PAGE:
1775–82 North American smallpox epidemic
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The New World of the western hemisphere was devastated by the 1775–1782 North American smallpox epidemic. Columbus' first voyage to America can be attributed for bringing this virus to America and led to its spread across most of the continent of North America.
The epidemic occurred during the years of the American Revolutionary War (1775–1782). At the time limited medicinal options existed to help stop the transmission, and therefore the fatalities from the smallpox epidemic were as common as those from the battles of the Revolutionary War. The article, “A Deadly Scourge: Smallpox During the Revolutionary War” states “During the Revolutionary War, one of the greatest threats to the Army came not from enemy bullets, but from [the smallpox] disease” (armyheritage.org).
It is not known where the outbreak began, but the epidemic was not limited to the colonies on the Eastern seaboard, nor to the areas ravaged by hostilities. The outbreak spread throughout the North American continent. In 1775 it was already raging through British-occupied Boston and among the Continental Army's invasion of Canada. During Washington's siege of Boston the disease broke out among both Continental and British camps. Many escaped slaves who had fled to the British lines in the South likewise contracted smallpox and died. In the South, it reached Texas, and from 1778–1779, New Orleans was especially hard hit due to its densely populated urban area. By 1779 the disease had spread to Mexico and would cause the deaths of tens of thousands. At its end the epidemic had crossed the Great Plains, reaching as far west as the pacific coast, as far north as Alaska and as far south as Mexico, infecting virtually every part of the continent.
One of the worst tragedies of the pandemic was the massive toll it took on the indigenous population of the Americas. “The spread of smallpox also affected civilians and Native American Indians. The tragic results of smallpox…continued into the 19th century.” The disease was likely spread via the travels of the Shoshone Indian tribes. Beginning in 1780 it had reached the Pueblos of the territory comprising present day New Mexico. It also showed up in the interior trading posts of the Hudson's Bay Company in 1782. It affected nearly every tribe on the continent, including the northwestern coast. It is estimated to have killed nearly 11,000 Native Americans in the Western area of present-day Washington, reducing the population from 37,000 to 26,000 in just seven years.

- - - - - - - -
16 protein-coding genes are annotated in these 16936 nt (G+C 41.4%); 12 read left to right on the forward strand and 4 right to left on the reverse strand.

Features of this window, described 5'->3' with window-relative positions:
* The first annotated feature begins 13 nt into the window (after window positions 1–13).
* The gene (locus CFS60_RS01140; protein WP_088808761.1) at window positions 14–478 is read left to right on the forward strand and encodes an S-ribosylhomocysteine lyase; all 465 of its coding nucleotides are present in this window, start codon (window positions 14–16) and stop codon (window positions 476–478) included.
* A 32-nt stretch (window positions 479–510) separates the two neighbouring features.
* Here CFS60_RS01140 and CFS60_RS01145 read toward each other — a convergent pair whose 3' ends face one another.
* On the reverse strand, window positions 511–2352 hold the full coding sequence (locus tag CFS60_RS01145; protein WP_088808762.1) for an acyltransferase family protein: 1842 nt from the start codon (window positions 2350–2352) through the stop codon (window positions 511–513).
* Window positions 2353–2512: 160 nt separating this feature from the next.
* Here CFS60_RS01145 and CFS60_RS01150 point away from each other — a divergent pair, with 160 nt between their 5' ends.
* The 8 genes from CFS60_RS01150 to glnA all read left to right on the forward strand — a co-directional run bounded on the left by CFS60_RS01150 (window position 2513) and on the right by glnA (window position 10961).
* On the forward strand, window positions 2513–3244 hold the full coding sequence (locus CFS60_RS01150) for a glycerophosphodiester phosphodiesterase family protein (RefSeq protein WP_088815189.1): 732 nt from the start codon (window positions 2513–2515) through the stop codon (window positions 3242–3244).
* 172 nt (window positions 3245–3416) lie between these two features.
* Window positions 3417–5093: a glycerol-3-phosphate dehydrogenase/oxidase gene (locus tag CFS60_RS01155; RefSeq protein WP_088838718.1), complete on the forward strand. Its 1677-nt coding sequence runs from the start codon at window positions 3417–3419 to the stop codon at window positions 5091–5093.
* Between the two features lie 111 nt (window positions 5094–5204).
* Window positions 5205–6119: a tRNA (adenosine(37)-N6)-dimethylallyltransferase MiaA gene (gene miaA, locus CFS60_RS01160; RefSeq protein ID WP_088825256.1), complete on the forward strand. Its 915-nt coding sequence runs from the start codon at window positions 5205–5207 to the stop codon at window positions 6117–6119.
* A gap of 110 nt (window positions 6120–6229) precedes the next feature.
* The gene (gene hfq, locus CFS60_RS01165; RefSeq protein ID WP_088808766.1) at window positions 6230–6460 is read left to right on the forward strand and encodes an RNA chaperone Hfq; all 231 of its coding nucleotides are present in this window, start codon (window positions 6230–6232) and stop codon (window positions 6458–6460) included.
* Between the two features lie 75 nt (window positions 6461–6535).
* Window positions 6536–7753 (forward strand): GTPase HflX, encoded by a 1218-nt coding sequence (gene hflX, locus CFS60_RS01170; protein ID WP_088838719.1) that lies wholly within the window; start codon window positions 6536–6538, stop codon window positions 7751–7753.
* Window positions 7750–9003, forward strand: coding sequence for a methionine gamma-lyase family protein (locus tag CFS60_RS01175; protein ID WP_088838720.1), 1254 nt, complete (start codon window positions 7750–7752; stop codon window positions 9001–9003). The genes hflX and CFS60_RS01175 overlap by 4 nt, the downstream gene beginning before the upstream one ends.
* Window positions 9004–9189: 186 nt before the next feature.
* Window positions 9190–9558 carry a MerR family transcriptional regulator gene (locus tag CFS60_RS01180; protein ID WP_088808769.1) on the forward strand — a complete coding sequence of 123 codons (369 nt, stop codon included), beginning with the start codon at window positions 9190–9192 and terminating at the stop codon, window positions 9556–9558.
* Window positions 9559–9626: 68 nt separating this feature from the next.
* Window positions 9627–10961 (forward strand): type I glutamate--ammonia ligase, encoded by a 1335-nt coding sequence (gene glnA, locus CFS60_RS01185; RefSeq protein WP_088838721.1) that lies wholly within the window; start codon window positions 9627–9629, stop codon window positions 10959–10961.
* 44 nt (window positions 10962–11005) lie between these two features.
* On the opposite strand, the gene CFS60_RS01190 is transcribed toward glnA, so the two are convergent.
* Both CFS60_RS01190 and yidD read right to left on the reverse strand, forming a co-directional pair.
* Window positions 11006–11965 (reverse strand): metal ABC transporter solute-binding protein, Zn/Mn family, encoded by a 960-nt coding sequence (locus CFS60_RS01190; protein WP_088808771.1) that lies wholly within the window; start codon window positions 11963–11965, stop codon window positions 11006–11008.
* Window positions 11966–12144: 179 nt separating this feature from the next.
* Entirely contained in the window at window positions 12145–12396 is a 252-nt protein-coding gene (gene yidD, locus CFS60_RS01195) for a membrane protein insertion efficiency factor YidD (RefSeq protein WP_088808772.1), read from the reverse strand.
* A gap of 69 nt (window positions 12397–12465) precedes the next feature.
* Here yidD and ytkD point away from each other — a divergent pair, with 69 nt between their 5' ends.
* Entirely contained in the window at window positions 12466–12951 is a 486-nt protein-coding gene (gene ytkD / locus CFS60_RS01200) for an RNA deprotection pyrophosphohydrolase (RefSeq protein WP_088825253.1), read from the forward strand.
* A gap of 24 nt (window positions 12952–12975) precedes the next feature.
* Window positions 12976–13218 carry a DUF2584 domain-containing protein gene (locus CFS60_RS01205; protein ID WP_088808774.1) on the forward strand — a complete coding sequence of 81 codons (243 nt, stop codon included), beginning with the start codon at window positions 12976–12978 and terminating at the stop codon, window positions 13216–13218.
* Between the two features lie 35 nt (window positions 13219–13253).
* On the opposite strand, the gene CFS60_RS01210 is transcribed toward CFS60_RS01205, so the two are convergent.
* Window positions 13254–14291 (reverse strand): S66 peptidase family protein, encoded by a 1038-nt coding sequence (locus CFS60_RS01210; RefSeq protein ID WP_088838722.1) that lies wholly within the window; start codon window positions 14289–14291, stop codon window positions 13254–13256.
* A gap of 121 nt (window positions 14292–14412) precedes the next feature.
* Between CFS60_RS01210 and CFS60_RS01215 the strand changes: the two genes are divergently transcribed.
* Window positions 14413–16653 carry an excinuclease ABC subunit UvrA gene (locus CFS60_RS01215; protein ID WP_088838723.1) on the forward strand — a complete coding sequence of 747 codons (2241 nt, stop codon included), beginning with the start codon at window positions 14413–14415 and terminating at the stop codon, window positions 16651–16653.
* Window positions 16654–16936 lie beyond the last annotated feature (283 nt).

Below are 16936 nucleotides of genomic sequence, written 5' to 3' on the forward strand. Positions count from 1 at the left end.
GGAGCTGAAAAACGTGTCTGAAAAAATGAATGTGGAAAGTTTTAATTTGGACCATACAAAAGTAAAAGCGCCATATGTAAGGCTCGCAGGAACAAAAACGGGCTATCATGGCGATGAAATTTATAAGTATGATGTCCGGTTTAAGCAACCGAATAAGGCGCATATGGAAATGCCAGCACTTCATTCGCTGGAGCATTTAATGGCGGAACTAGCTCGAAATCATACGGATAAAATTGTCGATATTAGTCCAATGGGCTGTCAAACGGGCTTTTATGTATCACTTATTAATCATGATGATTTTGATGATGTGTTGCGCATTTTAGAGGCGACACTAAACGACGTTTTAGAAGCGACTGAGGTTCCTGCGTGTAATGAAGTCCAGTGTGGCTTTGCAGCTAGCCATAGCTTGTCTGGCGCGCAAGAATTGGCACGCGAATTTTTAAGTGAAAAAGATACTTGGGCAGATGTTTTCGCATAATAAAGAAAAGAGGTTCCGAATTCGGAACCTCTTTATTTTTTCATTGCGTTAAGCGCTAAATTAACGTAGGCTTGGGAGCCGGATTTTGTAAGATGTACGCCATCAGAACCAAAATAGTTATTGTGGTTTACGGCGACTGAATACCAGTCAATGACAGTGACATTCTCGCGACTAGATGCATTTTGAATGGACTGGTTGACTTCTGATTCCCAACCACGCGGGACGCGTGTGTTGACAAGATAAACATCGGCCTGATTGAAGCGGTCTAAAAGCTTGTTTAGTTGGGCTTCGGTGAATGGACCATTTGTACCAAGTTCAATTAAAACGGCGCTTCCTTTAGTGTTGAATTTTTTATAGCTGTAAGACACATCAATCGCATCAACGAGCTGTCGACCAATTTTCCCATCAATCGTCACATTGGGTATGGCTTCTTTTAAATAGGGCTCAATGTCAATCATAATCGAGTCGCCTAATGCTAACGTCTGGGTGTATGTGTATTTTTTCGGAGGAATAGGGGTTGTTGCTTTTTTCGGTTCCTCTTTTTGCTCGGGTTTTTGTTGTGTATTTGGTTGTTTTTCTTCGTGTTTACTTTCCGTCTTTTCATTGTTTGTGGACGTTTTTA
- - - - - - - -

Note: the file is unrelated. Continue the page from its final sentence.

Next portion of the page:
Smallpox is a highly contagious disease that is caused by a virus that can be fatal to young children and young adults. There are two stages of the smallpox virus, the Variola Major and the Variola Minor. The article “Smallpox”, states that “[the] Variola major is a serious illness that can be life threatening in people who have not been vaccinated. [The] Variola minor is a milder infection that rarely causes death” (Damon). The disease has been found all over the world. Smallpox can be spread by saliva, but it can also remain virile on bed sheets, or even clothing. This quality allows smallpox to very easily spread to relatives, especially in the close-knit communities of the American-Indians.
In the Americas, efforts were made to control smallpox during the Revolutionary War. George Washington, at the time the leader of the Continental Army, chose to take some calculated risks. One method he used was to avoid the disease through quarantine. If any of his soldiers caught the disease, the exposed soldiers were removed from duty and sent to an isolated hospital designated for those with smallpox. The other method, which was many times more dangerous yet more effective, was to use the process of inoculation. The process of inoculation involves exposing people to the disease, hoping that the exposed do not die. If the exposed lived, which many of them did, they would most likely be immune to the virus. It was a very effective way to slow down the disease, however, it still caused problems for the army that are best stated in the web article, “A Deadly Scourge: Smallpox During the Revolutionary War.” “The inoculated would be unfit for weeks, and if the British attacked, the army could be destroyed” (armyheritage.org). It turned out to be the right choice.
Washington also suspected that the British were using the smallpox disease as a form of "biological warfare" by placing disease infested people into the American encampment. Smallpox was considered more of threat to the Americans. The British admitted that their commanders ordered the smallpox operations.
- Savas and Dameron. 2010. p. 147.
- Mackenzie, Alexander (1801), Voyages from Montreal, London: Printed for T. Cadell, Jun. and W. Davies ..., Cobbett and Morgan ..., and W. Creech, at Edinburgh, by R. Noble ..., ISBN 066533950X, 066533950X
- Fenn, Elizabeth A., History Today (The Great Smallpox Epidemic), retrieved 2014-08-02
- Carlos, Ann M.; Lewis, Frank D. (2012). "Smallpox and Native American mortality: The 1780s epidemic in the Hudson Bay region". Explorations in Economic History 49 (3): 277–290. doi:10.1016/j.eeh.2012.04.003.
- Fenn, Elizabeth A. (2001). Pox Americana: The Great Smallpox Epidemic of 1775–82. Hill and Wang. ISBN 0-8090-7821-X.
- McIntyre, John W.R.; H (December 1999). "Smallpox its control in Canada". Canadian Medical Association Journal 161 (12): 1543–7. PMC 1230874. PMID 10624414.
- Savas, Theodore P.; Dameron, J. David (January 2010). New American Revolution Handbook. New York, NY: Savas Beatie. ISBN 978-1-932714-93-7.